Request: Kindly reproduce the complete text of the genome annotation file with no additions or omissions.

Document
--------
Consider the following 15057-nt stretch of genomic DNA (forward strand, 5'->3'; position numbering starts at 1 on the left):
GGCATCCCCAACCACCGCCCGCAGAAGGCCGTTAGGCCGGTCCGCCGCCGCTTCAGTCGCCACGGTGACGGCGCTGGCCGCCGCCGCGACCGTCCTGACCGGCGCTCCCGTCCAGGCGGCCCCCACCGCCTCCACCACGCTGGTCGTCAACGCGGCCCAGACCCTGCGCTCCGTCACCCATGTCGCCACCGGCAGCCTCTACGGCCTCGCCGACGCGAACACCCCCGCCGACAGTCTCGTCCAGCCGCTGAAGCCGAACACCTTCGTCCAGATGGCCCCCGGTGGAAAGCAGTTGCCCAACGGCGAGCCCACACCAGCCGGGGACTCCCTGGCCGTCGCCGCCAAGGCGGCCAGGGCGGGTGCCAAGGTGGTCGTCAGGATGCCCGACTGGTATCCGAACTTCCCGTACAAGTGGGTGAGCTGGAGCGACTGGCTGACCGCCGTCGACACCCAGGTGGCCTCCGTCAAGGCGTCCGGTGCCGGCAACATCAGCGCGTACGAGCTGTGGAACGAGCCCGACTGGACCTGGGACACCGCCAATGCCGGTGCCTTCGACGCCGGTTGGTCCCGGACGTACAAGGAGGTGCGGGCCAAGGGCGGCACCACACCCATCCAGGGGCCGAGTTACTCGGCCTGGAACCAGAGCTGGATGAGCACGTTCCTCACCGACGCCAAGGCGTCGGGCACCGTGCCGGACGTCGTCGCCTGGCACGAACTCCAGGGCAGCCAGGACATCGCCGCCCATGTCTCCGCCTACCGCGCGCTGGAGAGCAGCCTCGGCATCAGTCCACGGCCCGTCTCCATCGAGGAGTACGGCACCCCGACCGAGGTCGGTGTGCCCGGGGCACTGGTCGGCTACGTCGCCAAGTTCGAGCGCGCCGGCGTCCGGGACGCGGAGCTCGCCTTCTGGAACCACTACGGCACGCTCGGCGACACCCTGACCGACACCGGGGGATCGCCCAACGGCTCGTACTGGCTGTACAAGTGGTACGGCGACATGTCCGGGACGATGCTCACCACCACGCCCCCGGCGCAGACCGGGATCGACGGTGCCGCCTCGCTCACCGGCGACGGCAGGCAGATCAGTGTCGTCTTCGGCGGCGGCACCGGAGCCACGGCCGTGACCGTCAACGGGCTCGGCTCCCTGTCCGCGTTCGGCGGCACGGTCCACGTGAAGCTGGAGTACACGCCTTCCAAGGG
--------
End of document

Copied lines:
Consider the following 15057-nt stretch of genomic DNA (forward strand, 5'->3'; position numbering starts at 1 on the left):
GGCATCCCCAACCACCGCCCGCAGAAGGCCGTTAGGCCGGTCCGCCGCCGCTTCAGTCGCCACGGTGACGGCGCTGGCCGCCGCCGCGACCGTCCTGACCGGCGCTCCCGTCCAGGCGGCCCCCACCGCCTCCACCACGCTGGTCGTCAACGCGGCCCAGACCCTGCGCTCCGTCACCCATGTCGCCACCGGCAGCCTCTACGGCCTCGCCGACGCGAACACCCCCGCCGACAGTCTCGTCCAGCCGCTGAAGCCGAACACCTTCGTCCAGATGGCCCCCGGTGGAAAGCAGTTGCCCAACGGCGAGCCCACACCAGCCGGGGACTCCCTGGCCGTCGCCGCCAAGGCGGCCAGGGCGGGTGCCAAGGTGGTCGTCAGGATGCCCGACTGGTATCCGAACTTCCCGTACAAGTGGGTGAGCTGGAGCGACTGGCTGACCGCCGTCGACACCCAGGTGGCCTCCGTCAAGGCGTCCGGTGCCGGCAACATCAGCGCGTACGAGCTGTGGAACGAGCCCGACTGGACCTGGGACACCGCCAATGCCGGTGCCTTCGACGCCGGTTGGTCCCGGACGTACAAGGAGGTGCGGGCCAAGGGCGGCACCACACCCATCCAGGGGCCGAGTTACTCGGCCTGGAACCAGAGCTGGATGAGCACGTTCCTCACCGACGCCAAGGCGTCGGGCACCGTGCCGGACGTCGTCGCCTGGCACGAACTCCAGGGCAGCCAGGACATCGCCGCCCATGTCTCCGCCTACCGCGCGCTGGAGAGCAGCCTCGGCATCAGTCCACGGCCCGTCTCCATCGAGGAGTACGGCACCCCGACCGAGGTCGGTGTGCCCGGGGCACTGGTCGGCTACGTCGCCAAGTTCGAGCGCGCCGGCGTCCGGGACGCGGAGCTCGCCTTCTGGAACCACTACGGCACGCTCGGCGACACCCTGACCGACACCGGGGGATCGCCCAACGGCTCGTACTGGCTGTACAAGTGGTACGGCGACATGTCCGGGACGATGCTCACCACCACGCCCCCGGCGCAGACCGGGATCGACGGTGCCGCCTCGCTCACCGGCGACGGCAGGCAGATCAGTGTCGTCTTCGGCGGCGGCACCGGAGCCACGGCCGTGACCGTCAACGGGCTCGGCTCCCTGTCCGCGTTCGGCGGCACGGTCCACGTGAAGCTGGAGTACACGCCTTCCAAGGG